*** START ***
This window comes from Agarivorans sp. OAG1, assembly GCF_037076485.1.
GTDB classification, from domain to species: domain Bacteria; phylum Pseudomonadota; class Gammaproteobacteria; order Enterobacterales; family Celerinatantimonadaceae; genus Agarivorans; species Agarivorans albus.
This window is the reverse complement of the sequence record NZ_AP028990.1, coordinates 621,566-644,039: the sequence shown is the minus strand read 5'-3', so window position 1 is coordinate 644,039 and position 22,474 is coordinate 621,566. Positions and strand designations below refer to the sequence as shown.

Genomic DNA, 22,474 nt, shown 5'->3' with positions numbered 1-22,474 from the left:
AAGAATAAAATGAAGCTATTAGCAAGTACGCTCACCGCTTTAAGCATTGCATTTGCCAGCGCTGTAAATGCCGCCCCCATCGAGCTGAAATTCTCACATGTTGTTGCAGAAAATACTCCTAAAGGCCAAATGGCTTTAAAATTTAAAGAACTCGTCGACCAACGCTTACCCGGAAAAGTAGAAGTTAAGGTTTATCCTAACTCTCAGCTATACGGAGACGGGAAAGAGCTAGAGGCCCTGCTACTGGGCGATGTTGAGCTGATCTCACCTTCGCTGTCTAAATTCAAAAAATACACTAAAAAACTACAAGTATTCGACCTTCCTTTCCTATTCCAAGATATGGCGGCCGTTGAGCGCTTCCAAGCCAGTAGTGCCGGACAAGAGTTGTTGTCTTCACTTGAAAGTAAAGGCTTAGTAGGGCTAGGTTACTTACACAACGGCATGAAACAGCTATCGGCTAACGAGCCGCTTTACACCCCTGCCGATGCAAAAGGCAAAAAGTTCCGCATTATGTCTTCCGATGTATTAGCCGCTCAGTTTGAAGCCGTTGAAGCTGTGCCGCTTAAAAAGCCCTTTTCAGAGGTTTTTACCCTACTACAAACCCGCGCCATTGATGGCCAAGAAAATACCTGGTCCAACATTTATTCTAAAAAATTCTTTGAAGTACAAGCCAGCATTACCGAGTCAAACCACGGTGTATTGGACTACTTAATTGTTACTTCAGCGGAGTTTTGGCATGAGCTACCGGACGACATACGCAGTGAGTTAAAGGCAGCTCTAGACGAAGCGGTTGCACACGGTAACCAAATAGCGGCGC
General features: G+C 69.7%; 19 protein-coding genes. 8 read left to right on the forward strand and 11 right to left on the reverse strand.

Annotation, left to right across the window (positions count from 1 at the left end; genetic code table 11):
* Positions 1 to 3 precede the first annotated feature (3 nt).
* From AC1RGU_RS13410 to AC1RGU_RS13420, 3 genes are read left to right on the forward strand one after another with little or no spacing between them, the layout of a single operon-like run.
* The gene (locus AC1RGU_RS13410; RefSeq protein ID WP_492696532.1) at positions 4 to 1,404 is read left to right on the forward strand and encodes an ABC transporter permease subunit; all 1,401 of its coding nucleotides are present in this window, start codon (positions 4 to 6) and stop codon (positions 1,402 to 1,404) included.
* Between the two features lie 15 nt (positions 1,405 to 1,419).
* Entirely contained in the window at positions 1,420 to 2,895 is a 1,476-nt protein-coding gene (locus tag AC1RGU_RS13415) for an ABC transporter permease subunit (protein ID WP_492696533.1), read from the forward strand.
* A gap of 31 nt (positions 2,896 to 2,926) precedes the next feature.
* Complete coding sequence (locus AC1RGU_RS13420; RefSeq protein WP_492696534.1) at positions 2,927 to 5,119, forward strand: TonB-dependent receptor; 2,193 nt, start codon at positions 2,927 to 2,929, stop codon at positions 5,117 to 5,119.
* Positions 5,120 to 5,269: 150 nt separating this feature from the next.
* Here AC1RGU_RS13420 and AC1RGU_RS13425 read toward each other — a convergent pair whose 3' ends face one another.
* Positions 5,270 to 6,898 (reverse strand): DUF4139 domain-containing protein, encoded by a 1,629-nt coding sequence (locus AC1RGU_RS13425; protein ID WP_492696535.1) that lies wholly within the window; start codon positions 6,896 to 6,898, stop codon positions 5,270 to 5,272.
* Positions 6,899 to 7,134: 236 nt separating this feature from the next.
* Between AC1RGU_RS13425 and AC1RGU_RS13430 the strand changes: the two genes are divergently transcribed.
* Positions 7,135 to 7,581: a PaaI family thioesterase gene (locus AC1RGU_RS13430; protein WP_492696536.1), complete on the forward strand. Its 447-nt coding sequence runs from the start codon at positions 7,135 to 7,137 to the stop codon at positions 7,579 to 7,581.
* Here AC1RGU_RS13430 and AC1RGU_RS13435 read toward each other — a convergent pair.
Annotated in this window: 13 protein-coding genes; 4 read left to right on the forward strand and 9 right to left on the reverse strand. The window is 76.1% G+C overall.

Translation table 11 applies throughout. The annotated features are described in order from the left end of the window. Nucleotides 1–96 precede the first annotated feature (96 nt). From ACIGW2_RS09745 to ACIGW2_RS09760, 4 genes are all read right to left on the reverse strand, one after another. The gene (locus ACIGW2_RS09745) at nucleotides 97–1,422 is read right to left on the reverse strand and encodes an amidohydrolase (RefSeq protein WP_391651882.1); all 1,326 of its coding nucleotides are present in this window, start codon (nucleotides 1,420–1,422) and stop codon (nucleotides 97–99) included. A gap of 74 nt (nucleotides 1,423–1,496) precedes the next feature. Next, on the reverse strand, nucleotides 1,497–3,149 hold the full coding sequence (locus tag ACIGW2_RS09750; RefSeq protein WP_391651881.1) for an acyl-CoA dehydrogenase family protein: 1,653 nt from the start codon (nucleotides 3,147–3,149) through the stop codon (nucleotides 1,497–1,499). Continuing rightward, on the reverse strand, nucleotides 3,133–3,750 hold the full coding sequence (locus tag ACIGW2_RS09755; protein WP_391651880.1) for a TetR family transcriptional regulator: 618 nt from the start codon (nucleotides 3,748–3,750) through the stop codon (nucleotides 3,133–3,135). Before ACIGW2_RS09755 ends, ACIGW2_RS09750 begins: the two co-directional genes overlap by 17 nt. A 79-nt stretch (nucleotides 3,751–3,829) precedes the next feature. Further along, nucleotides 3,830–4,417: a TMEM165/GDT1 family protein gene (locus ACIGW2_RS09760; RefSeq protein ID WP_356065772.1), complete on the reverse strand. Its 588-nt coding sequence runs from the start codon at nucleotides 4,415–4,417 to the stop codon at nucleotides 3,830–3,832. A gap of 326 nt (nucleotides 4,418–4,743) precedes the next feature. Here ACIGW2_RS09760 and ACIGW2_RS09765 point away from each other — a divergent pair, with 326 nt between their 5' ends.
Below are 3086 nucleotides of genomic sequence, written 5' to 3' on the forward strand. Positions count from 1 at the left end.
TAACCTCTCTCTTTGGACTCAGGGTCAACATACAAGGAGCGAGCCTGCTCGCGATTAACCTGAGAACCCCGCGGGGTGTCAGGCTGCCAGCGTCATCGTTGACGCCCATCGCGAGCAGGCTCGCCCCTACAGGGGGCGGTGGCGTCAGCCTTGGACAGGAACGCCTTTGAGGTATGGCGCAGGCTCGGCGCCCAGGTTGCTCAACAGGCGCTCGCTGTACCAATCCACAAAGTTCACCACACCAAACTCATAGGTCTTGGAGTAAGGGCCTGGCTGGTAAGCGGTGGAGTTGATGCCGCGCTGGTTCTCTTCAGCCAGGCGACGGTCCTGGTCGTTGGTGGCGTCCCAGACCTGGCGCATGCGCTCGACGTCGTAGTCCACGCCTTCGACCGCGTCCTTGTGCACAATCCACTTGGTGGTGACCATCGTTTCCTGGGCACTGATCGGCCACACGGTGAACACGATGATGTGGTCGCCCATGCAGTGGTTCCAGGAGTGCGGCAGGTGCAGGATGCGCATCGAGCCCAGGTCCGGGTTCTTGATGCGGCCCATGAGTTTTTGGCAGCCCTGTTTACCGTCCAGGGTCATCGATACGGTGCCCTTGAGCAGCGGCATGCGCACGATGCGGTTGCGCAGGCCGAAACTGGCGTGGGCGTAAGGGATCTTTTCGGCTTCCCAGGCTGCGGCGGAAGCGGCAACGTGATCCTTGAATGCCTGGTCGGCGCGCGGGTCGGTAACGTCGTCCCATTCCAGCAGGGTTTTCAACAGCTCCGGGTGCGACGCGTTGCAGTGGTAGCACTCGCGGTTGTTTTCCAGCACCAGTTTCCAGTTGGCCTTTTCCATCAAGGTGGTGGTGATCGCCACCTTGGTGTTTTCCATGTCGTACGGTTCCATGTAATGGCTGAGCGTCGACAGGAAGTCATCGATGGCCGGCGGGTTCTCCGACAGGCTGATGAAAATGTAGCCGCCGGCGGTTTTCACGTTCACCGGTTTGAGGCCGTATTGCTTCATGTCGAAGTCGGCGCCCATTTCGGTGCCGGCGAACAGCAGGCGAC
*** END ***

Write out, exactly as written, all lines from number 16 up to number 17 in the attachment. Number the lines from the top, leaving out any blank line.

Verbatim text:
* Here AC1RGU_RS13420 and AC1RGU_RS13425 read toward each other — a convergent pair whose 3' ends face one another.
* Positions 5,270 to 6,898 (reverse strand): DUF4139 domain-containing protein, encoded by a 1,629-nt coding sequence (locus AC1RGU_RS13425; protein ID WP_492696535.1) that lies wholly within the window; start codon positions 6,896 to 6,898, stop codon positions 5,270 to 5,272.